# What is the difference between MAC and HMAC?

In reference to this question, what are the "stronger security properties" that HMAC provides over MAC. I got that MAC requires an IV whereas HMAC doesn't. I also understood that MAC may reveal information about plaintext in contrast to HMAC. Is my understanding right?

What are other security properties of MAC and HMAC?

• I would like to note here that the term MAC is often used in two different ways: 1. a generic term for a message authentication code and 2. a term that is used for a block cipher based MAC (e.g. CBC-MAC, CMAC) - mainly to distinguish it from HMAC. Note that HMAC is a specific scheme as Seth correctly describes; SHA-3 uses KMAC which is therefore another hash based MAC. Maybe the acronyms CBMAC and HBMAC could be used for Cipher Based MAC's and HBMAC for Hash Based MAC's? Mar 2, 2017 at 15:55

A Message Authentication Code (MAC) is a string of bits that is sent alongside a message. The MAC depends on the message itself and a secret key. No one should be able to compute a MAC without knowing the key. This allows two people who share a secret key to send messages to each without fear that someone else will tamper with the messages. (At least, if someone does tamper with a message, this can be detected by checking to see if the MAC is right.)

The term "MAC" can refer to the string of bits (also called a "tag") or to the algorithm used to generate the tag.

HMAC is a recipe for turning hash functions (such as MD5 or SHA256) into MACs. So HMAC-MD5 and HMAC-SHA256 are specific MAC algorithms, just like QuickSort is a specific sorting algorithm.

There are other ways of constructing MAC algorithms; CMAC, for example, is a recipe for turning a blockcipher into a MAC (giving us CMAC-AES, CMAC-DES, CMAC-PRINCE, and the like).

Some MAC algorithms use IVs. Others, such as HMAC, do not.

MAC algorithms should have the security property of being unforgeable under chosen-message attacks. Let's say that Alice and Bob share a secret MAC key (which they use when sending messages to each other), and that Eve is spying on them and sees both their messages and the corresponding tags. Eve should not be able to use what she learns to fake valid tags. This should even be true if Eve can convince Bob to send specific messages.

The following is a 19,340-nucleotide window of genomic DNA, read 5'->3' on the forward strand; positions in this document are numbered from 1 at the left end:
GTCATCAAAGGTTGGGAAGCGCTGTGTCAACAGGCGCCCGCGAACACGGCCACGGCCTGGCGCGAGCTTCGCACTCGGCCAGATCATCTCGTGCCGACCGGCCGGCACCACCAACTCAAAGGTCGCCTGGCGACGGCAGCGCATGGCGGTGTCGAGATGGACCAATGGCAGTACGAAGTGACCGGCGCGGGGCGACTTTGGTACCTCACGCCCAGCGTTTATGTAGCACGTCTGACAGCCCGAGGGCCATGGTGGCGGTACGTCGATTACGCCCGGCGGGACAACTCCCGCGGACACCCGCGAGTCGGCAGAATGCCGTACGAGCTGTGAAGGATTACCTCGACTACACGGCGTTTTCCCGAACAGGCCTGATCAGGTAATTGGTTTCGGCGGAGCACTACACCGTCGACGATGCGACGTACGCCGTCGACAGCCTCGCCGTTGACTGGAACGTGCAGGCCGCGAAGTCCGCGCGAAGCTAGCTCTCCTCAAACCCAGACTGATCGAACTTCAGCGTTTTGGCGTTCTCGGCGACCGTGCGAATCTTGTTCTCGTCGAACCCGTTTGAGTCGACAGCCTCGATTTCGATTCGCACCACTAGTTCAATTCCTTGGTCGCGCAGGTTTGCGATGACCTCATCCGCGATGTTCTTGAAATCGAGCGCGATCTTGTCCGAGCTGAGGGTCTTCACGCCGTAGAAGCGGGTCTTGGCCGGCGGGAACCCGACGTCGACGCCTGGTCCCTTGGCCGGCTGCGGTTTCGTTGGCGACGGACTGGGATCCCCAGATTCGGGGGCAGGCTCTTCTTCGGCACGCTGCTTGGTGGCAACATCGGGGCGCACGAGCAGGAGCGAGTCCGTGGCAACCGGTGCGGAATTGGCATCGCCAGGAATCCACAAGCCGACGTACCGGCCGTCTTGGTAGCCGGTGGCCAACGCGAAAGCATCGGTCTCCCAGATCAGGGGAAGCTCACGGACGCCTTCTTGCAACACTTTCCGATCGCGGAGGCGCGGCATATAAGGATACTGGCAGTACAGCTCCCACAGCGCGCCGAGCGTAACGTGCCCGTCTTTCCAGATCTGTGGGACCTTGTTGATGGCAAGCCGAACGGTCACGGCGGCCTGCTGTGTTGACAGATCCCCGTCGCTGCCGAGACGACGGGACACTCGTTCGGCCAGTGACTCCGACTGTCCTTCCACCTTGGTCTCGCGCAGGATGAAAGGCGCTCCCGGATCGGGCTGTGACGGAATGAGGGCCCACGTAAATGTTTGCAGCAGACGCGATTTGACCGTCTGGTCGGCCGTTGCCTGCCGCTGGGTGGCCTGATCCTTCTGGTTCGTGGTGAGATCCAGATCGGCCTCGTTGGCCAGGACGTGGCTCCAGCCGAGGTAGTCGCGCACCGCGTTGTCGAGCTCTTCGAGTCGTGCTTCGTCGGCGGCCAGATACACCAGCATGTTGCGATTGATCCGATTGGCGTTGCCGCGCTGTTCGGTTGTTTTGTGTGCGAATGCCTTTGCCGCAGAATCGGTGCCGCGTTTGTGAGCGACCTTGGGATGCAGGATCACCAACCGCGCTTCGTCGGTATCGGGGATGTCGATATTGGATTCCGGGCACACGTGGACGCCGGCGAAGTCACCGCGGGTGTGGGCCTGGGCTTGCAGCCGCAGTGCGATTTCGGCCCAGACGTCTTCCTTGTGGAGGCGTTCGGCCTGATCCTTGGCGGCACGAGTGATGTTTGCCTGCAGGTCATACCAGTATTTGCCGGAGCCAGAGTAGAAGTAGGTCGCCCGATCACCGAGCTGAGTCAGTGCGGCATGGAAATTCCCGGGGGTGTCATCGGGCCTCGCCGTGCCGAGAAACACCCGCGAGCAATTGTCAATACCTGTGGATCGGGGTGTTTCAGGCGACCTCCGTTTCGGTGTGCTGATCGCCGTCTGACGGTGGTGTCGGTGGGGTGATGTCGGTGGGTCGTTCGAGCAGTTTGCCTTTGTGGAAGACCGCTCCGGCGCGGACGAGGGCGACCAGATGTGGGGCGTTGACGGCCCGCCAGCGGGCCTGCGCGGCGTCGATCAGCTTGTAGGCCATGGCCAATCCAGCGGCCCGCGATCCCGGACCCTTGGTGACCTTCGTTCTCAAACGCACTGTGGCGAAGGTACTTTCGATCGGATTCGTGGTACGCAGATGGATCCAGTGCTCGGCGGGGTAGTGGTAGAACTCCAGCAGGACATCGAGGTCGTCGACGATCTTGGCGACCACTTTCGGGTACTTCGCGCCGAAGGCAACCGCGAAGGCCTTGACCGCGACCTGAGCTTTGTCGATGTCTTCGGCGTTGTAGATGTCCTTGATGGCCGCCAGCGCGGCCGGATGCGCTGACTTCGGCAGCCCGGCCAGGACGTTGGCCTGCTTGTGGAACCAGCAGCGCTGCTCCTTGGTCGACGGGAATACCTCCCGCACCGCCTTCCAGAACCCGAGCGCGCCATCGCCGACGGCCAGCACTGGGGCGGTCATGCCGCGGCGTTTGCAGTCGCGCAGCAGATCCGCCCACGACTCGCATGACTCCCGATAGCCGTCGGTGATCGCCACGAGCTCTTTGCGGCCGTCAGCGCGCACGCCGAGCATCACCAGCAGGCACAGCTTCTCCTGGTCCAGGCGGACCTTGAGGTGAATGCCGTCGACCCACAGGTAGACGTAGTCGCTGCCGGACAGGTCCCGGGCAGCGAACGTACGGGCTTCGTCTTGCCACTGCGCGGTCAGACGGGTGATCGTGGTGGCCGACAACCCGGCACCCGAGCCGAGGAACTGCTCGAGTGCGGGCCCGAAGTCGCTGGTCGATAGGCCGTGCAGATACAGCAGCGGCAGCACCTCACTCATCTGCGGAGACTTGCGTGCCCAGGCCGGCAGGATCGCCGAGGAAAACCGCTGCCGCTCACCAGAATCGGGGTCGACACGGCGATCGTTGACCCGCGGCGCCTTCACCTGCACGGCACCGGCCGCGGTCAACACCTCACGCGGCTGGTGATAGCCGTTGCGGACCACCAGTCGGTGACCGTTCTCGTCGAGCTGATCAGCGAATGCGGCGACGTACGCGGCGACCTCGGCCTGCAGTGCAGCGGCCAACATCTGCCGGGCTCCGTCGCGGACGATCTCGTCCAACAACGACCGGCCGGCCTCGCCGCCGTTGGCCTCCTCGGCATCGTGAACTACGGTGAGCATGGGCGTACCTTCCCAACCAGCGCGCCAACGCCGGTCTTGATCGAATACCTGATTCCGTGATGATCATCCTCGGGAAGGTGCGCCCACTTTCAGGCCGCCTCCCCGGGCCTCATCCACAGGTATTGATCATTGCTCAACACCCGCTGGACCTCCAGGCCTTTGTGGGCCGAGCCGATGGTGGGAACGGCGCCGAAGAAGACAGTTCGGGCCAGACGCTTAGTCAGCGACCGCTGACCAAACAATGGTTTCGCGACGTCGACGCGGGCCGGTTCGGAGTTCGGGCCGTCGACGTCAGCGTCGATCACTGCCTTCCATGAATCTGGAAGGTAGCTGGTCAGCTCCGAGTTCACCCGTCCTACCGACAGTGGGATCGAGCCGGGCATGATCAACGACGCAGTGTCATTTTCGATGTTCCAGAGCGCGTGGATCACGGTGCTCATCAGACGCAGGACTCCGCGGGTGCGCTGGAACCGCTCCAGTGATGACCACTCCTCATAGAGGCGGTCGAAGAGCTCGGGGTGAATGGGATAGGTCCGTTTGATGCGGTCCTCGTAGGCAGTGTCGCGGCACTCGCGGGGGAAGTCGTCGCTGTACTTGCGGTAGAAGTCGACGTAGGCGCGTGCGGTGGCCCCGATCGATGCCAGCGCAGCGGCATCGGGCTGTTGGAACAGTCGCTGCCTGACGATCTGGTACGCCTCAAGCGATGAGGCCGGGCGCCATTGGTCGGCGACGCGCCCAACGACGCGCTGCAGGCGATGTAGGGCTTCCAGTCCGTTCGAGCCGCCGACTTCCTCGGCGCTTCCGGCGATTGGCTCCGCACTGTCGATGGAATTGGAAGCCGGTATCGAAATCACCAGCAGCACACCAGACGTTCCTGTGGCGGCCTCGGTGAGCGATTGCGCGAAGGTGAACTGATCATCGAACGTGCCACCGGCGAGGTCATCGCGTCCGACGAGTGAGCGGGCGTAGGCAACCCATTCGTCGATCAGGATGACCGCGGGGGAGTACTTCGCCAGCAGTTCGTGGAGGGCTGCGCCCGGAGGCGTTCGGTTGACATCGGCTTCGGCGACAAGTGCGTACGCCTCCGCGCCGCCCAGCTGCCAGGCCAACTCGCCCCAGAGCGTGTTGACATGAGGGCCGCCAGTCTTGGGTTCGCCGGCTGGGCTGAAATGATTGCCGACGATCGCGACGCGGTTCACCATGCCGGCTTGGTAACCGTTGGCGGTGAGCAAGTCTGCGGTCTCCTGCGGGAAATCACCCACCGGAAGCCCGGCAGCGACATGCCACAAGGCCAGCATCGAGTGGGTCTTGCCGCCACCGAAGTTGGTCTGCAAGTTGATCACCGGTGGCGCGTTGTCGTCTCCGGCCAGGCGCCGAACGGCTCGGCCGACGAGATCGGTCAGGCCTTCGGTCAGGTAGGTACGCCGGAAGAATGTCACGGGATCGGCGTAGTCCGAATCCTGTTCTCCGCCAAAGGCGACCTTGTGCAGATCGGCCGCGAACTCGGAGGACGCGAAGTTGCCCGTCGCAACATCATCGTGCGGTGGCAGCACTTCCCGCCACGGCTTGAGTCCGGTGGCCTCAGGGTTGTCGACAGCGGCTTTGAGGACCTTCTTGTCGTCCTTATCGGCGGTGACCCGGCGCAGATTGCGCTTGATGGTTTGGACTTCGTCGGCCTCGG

For example, pretend Eve tells Bob to send the message:

Dear Alice,

Eve said "hi."

Love, Bob

and then Eve sees the corresponding tag. Eve should still be unable to "fake" the tag for the message:

Dear Alice,

Please give Eve \$100 for me. I'll pay you back.

Love, Bob

In addition to being unforgeable under chosen-message attacks (UF-CMA), HMAC has the stronger property of being a pseudo-random function (PRF). This means that if Eve doesn't know the key, then all of Bob's HMAC tags look like completely random strings of bits, even if Eve knows or even chooses what messages Bob sends. This is a stronger property because every PRF is UF-CMA (you can't guess a big random number), but not every UF-CMA MAC algorithm is a PRF (it's possible that for some MAC algorithm, all the tags begin with 10 zeroes --- not very random-looking at all, but the other bits could still be hard to guess without knowing the key).

• I think this answer is quite direct and comprehensive in response to the question. Feb 9, 2016 at 6:51
• HMAC, in addition to being usable as a PRF, inherits the one-way-ness and collision resistance of its underlying hash function. A generic PRF provides no protection if the key is known. One could craft a message, with the key, that results in a chosen PRF output value. For HMAC that's impossible, whether someone knows the key or not. (Assuming the hash is secure and HMAC output is not truncated to a length where that's brute-force-able.) Mar 3, 2020 at 21:08

A MAC is a general term describing message authentication code. That is a tag that will verify the integrity of your data. You are be able to say whether or not an attacker has tampered with the data that you receive. One construction is HMAC and it uses a hash function as a basic building block. There is another way which is CBC-MAC and its improved version CMAC and is based on block ciphers.

• Ok, MAC is a general term. And, HMAC or CMAC are specific constructions. Let us drop or forget these specific constructions. What is MAC then? Is it just then an idea without a specific implementation? Apr 24, 2021 at 14:47